I've been granted a closer look at what it takes to fix a hot water pipe here: we had a minor flood at the kitchen Saturday morning.
The timing was terrific. I woke up around 8 am because the phone was ringing in the kitchen, but I couldn't get myself up because Marta had been noisy that night and I needed to recover some more. But since I was awake, I decided to call Mishah from my cell - he had just arrived from Moscow and was buying food and stuff for us at the store. We talked, the phone kept ringing, but I thought these were the landlady's relatives calling from Portugal or Italy, so why bother. I took another nap, and then it was time for Mishah to be here, so I got up and set out for the kitchen. I opened the bedroom door, expecting it to be freezing in the hallway, as I keep the windows open (not windows, but fortochka, how do you say that in English?). But the air that hit me was humid and hot, and I heard the water running, and I suddenly had this horrible image of water up to my knees in the kitchen, even though the floor beneath my feet was dry as I rushed there.
The kitchen was flooded, yes, but it wasn't too bad - the hot water didn't reach outside yet. The landlady's daughter had shown us how to turn it off in case of emergency when we just moved in, but that was three months ago, and the valves (?) were hidden behind all their shit inside the kitchen drawer, so I had no idea what to do right away. I dialled Mishah up, hysterically, but the number was busy - and then a moment later, he was ringing on the door. Perfect timing.
Poor Mishah had flowers for me, in addition to a bag full of diapers and food, but he had to drop it all and run to the kitchen to look for the stupid valve (?). His glasses soon became useless from all that steam, and we couldn't reach the landlady to give us directions, but then her daughter picked up the damn phone, and some five minutes later, the water was turned off.
Mishah's shoes were dying as a result; I was so distressed I was useless; Marta couldn't be left alone; so Mishah changed into slippers and was off to clean the mess. The flood killed many of the ants, and the remote corner of the floor finally got some washing, but other than this, there was nothing positive in the situation.
The landlady showed up pretty soon, bringing us the really bad news: it was the potato-digging season, and all the plumbers she knew were off to their gardens, storing up on food for the winter.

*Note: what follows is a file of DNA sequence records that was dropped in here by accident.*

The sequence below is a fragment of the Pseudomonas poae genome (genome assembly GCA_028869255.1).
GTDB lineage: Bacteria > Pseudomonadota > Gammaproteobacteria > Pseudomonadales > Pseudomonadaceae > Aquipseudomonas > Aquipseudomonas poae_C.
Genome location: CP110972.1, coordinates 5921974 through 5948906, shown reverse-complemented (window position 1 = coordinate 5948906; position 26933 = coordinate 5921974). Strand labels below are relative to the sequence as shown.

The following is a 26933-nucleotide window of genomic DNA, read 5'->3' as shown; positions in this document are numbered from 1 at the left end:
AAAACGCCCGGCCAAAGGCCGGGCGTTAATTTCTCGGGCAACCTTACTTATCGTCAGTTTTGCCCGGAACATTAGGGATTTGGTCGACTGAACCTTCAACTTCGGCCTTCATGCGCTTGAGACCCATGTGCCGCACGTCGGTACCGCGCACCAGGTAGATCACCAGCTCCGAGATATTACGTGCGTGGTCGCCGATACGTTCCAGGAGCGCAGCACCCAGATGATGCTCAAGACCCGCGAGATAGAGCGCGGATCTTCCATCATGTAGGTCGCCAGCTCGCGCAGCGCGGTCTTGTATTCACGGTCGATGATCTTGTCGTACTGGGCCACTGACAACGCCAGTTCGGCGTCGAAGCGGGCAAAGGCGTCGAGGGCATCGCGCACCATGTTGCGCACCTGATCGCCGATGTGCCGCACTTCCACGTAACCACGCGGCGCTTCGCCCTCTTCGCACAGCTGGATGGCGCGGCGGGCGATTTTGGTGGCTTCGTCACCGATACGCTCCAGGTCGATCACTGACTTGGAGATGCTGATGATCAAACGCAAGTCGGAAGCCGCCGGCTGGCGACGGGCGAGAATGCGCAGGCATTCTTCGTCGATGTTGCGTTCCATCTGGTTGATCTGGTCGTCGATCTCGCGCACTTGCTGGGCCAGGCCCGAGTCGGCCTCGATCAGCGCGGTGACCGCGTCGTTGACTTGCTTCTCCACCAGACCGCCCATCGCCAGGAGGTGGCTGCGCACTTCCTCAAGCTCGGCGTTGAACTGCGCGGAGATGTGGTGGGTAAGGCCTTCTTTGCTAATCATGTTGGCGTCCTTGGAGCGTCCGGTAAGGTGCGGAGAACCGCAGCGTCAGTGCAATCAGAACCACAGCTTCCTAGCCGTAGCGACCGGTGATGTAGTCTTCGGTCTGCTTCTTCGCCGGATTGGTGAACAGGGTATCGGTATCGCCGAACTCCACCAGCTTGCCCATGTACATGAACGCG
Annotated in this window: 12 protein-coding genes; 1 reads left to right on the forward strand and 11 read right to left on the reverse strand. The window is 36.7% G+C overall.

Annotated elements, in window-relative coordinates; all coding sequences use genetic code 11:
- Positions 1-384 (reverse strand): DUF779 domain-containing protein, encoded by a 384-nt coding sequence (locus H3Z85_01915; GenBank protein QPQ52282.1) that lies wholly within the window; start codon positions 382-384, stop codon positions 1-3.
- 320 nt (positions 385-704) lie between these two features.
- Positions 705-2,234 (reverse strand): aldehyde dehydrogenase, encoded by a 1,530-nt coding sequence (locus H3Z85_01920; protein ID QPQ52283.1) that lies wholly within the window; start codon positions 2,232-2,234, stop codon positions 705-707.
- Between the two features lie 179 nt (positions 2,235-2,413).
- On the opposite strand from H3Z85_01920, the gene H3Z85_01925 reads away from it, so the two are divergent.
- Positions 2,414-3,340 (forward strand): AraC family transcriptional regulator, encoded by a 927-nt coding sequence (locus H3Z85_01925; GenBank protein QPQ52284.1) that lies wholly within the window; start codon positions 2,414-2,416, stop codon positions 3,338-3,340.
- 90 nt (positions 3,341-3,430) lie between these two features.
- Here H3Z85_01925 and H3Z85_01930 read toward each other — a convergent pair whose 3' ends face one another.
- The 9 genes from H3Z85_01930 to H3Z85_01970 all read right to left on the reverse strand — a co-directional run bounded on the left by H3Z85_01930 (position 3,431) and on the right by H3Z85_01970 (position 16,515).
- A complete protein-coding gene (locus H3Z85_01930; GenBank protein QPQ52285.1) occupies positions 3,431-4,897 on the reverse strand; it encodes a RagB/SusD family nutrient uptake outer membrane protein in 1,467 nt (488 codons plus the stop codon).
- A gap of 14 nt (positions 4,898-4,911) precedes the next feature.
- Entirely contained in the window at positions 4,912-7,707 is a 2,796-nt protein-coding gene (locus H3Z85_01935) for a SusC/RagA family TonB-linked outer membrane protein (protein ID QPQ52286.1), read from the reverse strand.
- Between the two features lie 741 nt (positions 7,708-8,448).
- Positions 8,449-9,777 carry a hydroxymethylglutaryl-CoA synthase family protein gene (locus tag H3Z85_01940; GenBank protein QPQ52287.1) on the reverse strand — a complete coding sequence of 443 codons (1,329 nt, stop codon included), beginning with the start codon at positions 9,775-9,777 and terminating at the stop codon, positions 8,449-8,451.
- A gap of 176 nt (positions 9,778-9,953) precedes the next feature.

When I got into the bathtub later that morning and poured the first cupful of boiled water onto my head - again - I felt homicidal. (To those who haven't been following this blog recently, we didn't have hot water here from early August till September 6, and, to those who haven't been following this blog for the past nine months or so, I have a 9-month-old kid and boiling water to wash her is a pain in the ass, and I'm not even talking about myself.)
Sometime around 1 pm, a plumber showed up, unearthed by the landlady somewhere in the sanatorium (where she works as a cook at a private restaurant owned by some German or something - not sure if I've ever mentioned this here). The plumber looked miserable - skinny, stinky, smelling of pee, shit and alcohol, dressed in blue overall and tall, black rubber boots, looking sober until he began to speak, looking like one of my dear physicist friends - if this friend had become an alcoholic plumber instead of a physicist, that is, and stayed to rot in this part of the world.
He found the pipe that burst pretty soon and mumbled that it's gonna cost us to replace it. Mishah said, Of course, we'll pay. I asked, How much? The plumber didn't respond right away, and I was expecting to hear something terrible, like, a hundred bucks.
Fifteen hryvnias, he said. Three dollars. That's for the pipe, and he also wanted to be paid for his work. Sure, Mishah and I said simultaneously.
But he didn't have a new pipe with him, in that funny bag with instruments, on a strap that seemed too long and made the bag look inappropriately hip, teenagerish. He had to walk 1 km to the warehouse and then back, so it'd be awhile, he said. We'll be waiting, we both said happily, do come back!